I haven't written a song for months.
I put this down to being musically isolated at present and not picking me pen up and making those scribbley shapes that pas for my hand writing.
If you don't do it they don't come.
:-)


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Subject: RE: Singer/songwriters: How do you go about
From: Jeri
Date: 06 Jul 09 - 09:32 AM

Tim, I know what it's like. Without other songwriters around to talk to, it feels like I'm trying to run through molasses. Not much inspiration, no feedback, friends who aren't interested, etc. Isolation.

Somehow, I wound up writing about how that feels. The last one I wrote (which isn't exactly finished yet) is just sad. I was sad when I started writing it, had to get sadder to get through it and then found myself seeing a positive way to end it. A clear way out. Songwriting as therapy.

My question is: do I fix everything in the end, or, since a listener will hear the same possibilities I did when I wrote it, do I leave the 'what happens next?' uncertainty in there?


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Subject: RE: Singer/songwriters: How do you go about
From: GUEST,billhudson
Date: 06 Jul 09 - 01:23 PM

Good subject.....
I do not know if there is anyway for a songwriter to do it right. At the end of the day you are trying to to tell a story. If people get what you are trying to say, well, job done. And after some time the song stands on its own.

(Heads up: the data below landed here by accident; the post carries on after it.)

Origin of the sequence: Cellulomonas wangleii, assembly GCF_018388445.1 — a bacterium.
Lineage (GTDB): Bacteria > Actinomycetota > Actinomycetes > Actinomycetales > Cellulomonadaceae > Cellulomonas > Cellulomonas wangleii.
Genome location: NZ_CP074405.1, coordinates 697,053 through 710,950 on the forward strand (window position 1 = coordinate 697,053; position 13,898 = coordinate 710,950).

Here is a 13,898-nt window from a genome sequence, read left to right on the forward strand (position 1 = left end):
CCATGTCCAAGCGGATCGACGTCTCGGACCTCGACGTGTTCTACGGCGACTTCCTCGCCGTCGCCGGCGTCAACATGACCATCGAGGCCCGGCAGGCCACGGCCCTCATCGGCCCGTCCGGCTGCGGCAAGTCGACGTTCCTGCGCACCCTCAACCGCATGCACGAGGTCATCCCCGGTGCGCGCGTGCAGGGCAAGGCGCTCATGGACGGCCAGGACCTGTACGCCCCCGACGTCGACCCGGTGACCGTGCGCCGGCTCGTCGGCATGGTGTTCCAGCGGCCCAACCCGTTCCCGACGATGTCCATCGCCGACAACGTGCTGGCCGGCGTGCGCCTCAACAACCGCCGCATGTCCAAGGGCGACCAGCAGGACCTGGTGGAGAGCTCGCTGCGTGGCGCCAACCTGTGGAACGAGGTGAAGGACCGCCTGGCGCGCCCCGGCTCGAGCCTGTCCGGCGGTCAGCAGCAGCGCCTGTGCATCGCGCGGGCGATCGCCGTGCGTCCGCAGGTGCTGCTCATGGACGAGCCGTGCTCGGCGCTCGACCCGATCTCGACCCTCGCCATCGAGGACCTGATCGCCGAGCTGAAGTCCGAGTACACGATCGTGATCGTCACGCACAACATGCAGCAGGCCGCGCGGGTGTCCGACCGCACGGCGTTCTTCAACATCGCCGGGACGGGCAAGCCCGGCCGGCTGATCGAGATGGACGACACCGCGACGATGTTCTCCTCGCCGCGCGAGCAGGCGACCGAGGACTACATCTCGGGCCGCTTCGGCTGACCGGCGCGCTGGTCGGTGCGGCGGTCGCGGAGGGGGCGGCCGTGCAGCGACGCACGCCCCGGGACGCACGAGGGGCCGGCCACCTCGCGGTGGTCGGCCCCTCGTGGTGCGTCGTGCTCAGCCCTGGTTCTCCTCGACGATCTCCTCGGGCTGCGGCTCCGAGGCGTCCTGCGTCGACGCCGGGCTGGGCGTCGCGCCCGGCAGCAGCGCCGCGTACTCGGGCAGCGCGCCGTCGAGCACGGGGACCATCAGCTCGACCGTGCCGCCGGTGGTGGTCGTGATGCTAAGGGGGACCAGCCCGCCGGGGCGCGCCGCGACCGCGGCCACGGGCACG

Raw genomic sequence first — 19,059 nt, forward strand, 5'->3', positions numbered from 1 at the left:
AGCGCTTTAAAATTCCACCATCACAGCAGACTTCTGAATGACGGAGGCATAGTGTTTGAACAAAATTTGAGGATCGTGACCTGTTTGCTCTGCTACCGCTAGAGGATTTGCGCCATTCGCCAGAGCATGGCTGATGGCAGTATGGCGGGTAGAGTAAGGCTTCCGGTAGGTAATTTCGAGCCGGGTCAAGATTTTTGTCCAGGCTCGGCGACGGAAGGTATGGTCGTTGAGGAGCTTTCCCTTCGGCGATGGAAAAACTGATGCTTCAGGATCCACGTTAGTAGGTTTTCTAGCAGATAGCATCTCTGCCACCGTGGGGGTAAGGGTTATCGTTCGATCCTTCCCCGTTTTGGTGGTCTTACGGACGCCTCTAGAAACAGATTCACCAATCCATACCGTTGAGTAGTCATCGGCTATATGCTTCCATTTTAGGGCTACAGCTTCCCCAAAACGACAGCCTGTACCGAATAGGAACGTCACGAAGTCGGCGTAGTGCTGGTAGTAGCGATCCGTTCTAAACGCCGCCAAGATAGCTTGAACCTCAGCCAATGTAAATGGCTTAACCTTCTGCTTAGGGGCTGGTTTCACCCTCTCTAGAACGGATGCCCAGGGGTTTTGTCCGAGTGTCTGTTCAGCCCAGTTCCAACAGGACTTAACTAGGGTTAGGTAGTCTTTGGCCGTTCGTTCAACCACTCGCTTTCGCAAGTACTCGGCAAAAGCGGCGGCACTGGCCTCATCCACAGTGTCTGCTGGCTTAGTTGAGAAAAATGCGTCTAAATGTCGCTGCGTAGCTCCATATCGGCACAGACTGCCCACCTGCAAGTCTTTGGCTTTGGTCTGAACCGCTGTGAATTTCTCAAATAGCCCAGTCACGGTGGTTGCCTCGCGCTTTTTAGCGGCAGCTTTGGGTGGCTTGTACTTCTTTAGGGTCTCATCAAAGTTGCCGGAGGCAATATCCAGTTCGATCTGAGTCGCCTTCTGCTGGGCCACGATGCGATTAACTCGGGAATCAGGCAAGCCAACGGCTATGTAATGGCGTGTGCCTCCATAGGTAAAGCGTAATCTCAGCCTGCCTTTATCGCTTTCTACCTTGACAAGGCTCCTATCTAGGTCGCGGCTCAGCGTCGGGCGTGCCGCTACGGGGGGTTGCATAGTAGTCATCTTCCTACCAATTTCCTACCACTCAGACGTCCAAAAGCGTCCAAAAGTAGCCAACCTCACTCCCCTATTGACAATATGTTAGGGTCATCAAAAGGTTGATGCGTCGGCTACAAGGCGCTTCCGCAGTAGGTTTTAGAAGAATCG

When I am in NYC I sometimes go to Jack Hardy s place in the village. You have to bring in song you wrote that week. So it keeps you on your toes.
And yes it sometimes takes years to write one. one of my tunes, Gauguin' Dream took years. I carry that 1st line with me, "Gauguin drinking colors first thing in the morning".
Sill Pickin'
B.H.


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Subject: RE: Singer/songwriters: How do you go about
From: Ian Fyvie
Date: 07 Jul 09 - 10:22 AM

Songs that leave the story in suspension can be brilliant. Can't think of any of mine that do offhend, but I sing one written by Alex Lewis (Nuclear Holy Cow) which powerfully leaves people thinking.   

Other songs can have an ongoing, updateable element in the basic idea which can be supplemented by the writer, or actually challenge the listener to add to. Just top of the head thoughts at the moment - will follow this interesting thread......